Active Users:154 Time:24/05/2024 04:52:56 AM
Yes, I gave Shyamalan too much credit in believing he would not have such a dumb allegory Cannoli Send a noteboard - 01/02/2023 02:20:08 AM

"What if Christians tried to force nonbelievers to murder others because of their own beliefs?"

"Do they do that? Like, ever?"

"No, but it would look really bad if we could show them doing that!"

View original post
The pesky kooks knocking at the cabin to proselytize are stand-ins for the Christian right’s attempts to impose their religious beliefs on others.

What Christian extremists do is force you to behave in a way that will prevent you from coming to spiritual harm. There is literally no Christian belief or teaching about definite worldly consequences to spiritual actions.

On the other hand, it would fit a lot better with environmentalists or racial/gender activists, who DO make demands on non-believers to act against their own interests to avert something bad their beliefs warn will happen.

The words and actions of the wackos correspond to religious dogma or superstitious mumbo jumbo, depending on your particular view of the subject, as well as religious extremism. The scenes of supposed apocalyptic eschatology are simply part of the content of the Bible.

The point of which is that the end of the world is the ultimate triumph. Handle's "Messiah" is structured chronologically relating to the life of Jesus, and the Halleluiah chorus comes in at the end, for the Second Coming. The Halleluiah Chorus is about the Apocalypse. The most cheerful and upbeat funeral song ever, "When the Saints Go Marching In", is about the Apocalypse. OTOH, the same people who demonize Christians and see them as a massive threat to a free society, also see imminent apocalypses from a mild flu or the polar ice caps or greenhouse effects or nuclear winter or deforestation or school shootings.
Not asking that important question comes across as less of an omission than it does to being rather key to the statement being made. Refusing to sacrifice one of their own a la Abraham and Isaac — or oneself a la Jesus — is the middle finger to (belief in) God.

Again, a misdirected idea, since the point of the story of Abraham is that his God is not like all the other gods and utterly rejects the concept of human sacrifice. The reason we find the story so problematic and the demand so inexplicable and are more horrified by Abraham's initial acquiescence than impressed by his faith, is BECAUSE the prohibition on such sacrifices handed down from Heaven has MADE it so antithetical to our society thousands of years later. To someone of Abraham's time, it was a perfectly normal, acceptable and reasonable demand for a god to make (e.g. The Illiad). The narrative gets strung along as far as it does to make a point to the contemporaries of Abraham, Moses and the Israelites that Abraham's faith is no less than that of Agamemnon, that the Jews (and later, Christians) refrain from human sacrifice not out of a selfish refusal to offer up what is most precious, but because their God is awesome and would never demand it, and would rather instead make that Sacrifice Himself. The whole point of the link between Abraham, Issac and Jesus is precisely that God does not ask us to sacrifice lives to him, but instead sacrifices Himself for us. The point is that it is voluntary, not imposed, and without an "or else" impelling it.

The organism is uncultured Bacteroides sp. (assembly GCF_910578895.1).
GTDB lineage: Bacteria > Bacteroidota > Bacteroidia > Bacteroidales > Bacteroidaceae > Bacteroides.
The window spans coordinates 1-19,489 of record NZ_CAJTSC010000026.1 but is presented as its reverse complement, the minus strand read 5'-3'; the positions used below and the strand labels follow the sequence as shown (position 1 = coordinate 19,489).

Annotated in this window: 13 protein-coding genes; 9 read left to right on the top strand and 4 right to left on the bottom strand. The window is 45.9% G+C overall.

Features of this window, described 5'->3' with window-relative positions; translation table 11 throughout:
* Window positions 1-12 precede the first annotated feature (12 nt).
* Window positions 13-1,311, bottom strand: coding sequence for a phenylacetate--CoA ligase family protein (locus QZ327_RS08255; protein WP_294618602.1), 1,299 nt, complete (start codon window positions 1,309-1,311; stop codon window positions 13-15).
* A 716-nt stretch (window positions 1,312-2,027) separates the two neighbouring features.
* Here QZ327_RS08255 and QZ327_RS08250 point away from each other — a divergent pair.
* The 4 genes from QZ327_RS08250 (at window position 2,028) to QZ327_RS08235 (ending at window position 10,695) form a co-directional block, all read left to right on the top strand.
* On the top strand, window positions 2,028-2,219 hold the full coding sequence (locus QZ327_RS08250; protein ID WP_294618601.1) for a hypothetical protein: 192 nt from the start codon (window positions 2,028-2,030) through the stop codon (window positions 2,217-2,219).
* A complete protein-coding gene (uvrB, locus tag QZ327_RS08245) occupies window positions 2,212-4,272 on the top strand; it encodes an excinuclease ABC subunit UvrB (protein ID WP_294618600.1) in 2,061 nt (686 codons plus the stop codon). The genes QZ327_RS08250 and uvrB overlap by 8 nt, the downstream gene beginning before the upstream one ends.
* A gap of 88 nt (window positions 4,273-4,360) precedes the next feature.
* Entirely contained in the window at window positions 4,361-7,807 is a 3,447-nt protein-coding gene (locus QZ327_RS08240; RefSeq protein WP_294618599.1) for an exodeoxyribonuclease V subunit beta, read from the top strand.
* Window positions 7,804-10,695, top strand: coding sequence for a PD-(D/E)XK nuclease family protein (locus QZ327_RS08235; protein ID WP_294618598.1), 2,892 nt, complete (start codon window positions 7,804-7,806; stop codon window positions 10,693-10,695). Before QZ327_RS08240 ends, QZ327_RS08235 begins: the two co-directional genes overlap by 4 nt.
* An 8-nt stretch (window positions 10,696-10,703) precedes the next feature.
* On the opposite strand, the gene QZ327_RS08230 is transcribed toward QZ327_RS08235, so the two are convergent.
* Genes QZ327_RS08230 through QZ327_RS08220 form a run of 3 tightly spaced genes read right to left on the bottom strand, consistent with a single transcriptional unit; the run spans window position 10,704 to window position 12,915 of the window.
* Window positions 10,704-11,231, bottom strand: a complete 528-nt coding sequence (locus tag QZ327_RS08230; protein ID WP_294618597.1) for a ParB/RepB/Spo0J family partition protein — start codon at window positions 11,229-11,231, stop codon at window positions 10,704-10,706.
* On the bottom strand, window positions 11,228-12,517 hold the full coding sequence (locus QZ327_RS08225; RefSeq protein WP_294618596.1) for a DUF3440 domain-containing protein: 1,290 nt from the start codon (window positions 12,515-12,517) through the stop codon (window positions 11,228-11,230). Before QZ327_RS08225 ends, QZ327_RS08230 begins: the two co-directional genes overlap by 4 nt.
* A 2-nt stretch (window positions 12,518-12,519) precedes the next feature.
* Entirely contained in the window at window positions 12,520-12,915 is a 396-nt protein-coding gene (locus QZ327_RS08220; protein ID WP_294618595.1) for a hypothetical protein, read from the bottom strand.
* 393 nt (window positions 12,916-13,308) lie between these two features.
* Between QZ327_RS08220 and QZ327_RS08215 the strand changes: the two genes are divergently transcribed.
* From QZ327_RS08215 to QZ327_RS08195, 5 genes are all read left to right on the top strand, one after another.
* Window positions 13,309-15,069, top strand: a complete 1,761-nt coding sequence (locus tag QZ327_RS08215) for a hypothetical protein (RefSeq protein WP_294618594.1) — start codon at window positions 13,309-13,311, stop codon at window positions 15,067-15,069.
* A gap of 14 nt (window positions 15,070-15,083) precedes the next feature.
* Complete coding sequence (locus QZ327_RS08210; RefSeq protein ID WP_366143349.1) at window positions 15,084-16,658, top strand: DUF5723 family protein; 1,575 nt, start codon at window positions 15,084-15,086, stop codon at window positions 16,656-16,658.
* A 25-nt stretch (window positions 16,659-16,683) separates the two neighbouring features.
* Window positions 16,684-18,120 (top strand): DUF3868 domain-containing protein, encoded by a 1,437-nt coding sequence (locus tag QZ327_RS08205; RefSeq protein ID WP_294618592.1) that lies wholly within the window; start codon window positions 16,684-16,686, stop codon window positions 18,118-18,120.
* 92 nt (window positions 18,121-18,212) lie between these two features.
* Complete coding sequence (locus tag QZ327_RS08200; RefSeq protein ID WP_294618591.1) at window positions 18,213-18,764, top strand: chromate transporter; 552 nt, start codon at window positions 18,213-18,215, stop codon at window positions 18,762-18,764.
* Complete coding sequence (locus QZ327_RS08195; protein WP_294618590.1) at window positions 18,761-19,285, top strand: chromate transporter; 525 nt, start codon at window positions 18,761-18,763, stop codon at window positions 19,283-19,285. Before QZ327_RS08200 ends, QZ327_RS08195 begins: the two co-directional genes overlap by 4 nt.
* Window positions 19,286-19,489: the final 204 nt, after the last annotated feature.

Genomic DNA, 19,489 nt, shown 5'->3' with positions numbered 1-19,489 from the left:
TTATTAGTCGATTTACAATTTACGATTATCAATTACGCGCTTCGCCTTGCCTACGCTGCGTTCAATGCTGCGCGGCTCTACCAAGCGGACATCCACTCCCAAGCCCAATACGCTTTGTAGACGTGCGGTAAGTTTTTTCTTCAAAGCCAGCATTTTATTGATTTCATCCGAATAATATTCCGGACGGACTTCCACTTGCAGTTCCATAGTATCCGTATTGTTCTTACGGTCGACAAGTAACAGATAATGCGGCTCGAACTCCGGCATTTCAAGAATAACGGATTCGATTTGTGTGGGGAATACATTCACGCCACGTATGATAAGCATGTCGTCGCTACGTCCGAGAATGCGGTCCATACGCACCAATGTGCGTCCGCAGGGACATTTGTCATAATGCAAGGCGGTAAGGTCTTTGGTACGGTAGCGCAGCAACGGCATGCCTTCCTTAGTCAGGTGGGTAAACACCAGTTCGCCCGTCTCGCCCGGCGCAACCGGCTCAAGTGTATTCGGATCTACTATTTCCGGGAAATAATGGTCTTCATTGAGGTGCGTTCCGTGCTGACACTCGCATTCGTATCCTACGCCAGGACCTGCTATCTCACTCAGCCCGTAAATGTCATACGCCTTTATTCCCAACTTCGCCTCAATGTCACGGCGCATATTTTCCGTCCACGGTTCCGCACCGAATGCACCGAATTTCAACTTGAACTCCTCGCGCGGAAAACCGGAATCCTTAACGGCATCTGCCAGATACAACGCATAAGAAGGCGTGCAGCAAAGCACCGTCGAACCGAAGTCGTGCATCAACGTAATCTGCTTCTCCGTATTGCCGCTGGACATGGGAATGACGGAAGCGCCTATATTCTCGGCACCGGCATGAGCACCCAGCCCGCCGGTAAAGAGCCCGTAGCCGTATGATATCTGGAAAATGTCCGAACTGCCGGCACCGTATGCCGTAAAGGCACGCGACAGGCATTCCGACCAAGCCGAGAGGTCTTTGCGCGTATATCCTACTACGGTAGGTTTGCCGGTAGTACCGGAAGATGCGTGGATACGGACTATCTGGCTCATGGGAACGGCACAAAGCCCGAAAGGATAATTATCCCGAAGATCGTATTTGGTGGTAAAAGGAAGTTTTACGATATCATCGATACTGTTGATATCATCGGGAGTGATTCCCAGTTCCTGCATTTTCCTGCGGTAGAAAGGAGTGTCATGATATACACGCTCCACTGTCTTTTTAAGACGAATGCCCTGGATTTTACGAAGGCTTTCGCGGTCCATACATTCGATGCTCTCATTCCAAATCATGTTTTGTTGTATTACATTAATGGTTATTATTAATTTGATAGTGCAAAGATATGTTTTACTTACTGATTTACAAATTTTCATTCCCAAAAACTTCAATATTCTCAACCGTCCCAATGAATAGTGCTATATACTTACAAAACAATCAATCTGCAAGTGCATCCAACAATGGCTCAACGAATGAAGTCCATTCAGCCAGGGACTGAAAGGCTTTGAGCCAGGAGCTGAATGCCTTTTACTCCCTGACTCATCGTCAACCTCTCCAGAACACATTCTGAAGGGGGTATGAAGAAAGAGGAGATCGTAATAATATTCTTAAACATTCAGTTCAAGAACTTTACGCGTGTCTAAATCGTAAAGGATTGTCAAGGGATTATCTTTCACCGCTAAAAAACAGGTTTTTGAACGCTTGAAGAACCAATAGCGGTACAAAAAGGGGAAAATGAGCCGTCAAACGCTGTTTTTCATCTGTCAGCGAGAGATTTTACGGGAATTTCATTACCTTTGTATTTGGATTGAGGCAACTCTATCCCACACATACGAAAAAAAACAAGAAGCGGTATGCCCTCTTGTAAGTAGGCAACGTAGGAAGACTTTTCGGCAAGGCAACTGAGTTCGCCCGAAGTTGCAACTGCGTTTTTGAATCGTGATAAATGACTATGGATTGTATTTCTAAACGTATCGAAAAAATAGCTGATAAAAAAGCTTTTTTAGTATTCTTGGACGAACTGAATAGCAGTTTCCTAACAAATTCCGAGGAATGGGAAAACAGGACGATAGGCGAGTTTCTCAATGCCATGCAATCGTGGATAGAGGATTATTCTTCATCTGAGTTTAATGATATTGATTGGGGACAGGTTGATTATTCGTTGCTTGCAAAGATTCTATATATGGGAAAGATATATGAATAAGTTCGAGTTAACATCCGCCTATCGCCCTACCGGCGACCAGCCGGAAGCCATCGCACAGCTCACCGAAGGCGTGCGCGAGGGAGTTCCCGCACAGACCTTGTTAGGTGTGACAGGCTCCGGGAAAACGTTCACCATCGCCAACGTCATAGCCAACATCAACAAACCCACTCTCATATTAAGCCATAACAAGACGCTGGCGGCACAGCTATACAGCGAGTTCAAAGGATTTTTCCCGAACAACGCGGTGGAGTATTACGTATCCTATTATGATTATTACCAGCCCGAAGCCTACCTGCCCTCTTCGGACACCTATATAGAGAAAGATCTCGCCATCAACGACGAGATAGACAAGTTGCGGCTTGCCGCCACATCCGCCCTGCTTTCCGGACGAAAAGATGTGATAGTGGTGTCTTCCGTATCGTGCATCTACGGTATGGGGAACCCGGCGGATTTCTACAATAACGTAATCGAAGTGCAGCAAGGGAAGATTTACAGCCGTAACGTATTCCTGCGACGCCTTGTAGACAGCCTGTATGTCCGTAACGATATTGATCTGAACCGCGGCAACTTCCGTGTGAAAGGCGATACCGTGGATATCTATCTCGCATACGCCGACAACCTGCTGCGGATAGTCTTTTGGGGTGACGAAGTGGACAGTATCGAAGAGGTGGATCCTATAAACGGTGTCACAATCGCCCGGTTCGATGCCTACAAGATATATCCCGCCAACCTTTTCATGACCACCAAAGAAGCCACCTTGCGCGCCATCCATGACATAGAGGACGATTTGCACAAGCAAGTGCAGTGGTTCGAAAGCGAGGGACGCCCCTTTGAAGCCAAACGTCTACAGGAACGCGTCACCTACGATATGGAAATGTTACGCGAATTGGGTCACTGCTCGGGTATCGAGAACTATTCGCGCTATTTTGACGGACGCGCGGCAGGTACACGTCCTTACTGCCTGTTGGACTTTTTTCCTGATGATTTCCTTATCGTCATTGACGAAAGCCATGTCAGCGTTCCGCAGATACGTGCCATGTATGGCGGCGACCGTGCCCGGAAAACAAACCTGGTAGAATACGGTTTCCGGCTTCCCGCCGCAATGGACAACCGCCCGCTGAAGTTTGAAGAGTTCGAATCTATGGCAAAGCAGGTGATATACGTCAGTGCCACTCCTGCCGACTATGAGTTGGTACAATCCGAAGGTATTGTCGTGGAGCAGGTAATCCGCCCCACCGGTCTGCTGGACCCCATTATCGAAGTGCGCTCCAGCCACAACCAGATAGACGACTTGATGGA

Again, a dumb allegory.

How well or fair this will be presented is another matter, but it sure seems like the concept for the movie came from an antitheist.

Allegory only works if it works on both levels. First of all, the trailer suggests that there are real and direct consequences to the refusal and that this not merely their beliefs, but a factual consequence. My point was that the consequence was immaterial to the demand and insufficient for anyone to overcome. At worst, stripped of all other context, the Biblical sacrifice is a Sophie's Choice between two loved ones (God vs Issac) for Abraham. You don't criticize such a choice being imposed by substituting an inferior one (family member vs faceless strangers) or a radically different one (sacrifice loved one as an act of devotion to God or sacrifice loved one to avert immediate and drastic material consequence).

“Tolerance is the virtue of the man without convictions.” GK Chesteron
Inde muagdhe Aes Sedai misain ye!
Deus Vult!
Reply to message
Movie trailers are not giving me much hope for the immediate future - 23/01/2023 10:11:01 PM 505 Views
The other correct answer is "the more annoying child", right? - 24/01/2023 08:49:15 PM 95 Views
Sounds like a thinly veiled “fuck you” to (Abrahamic) religion. - 25/01/2023 12:18:53 AM 107 Views
It’s an M. Night Shyamalan movie - 25/01/2023 05:27:19 PM 111 Views
Really? Nobody else viewed it as simple allegory? - 28/01/2023 05:45:28 AM 103 Views
Yes, I gave Shyamalan too much credit in believing he would not have such a dumb allegory - 01/02/2023 02:20:08 AM 102 Views
Movie reviews for it are out - 02/02/2023 05:43:01 PM 84 Views
Abraham didn't sacrifice Isaac - 01/02/2023 01:49:08 PM 81 Views

Reply to Message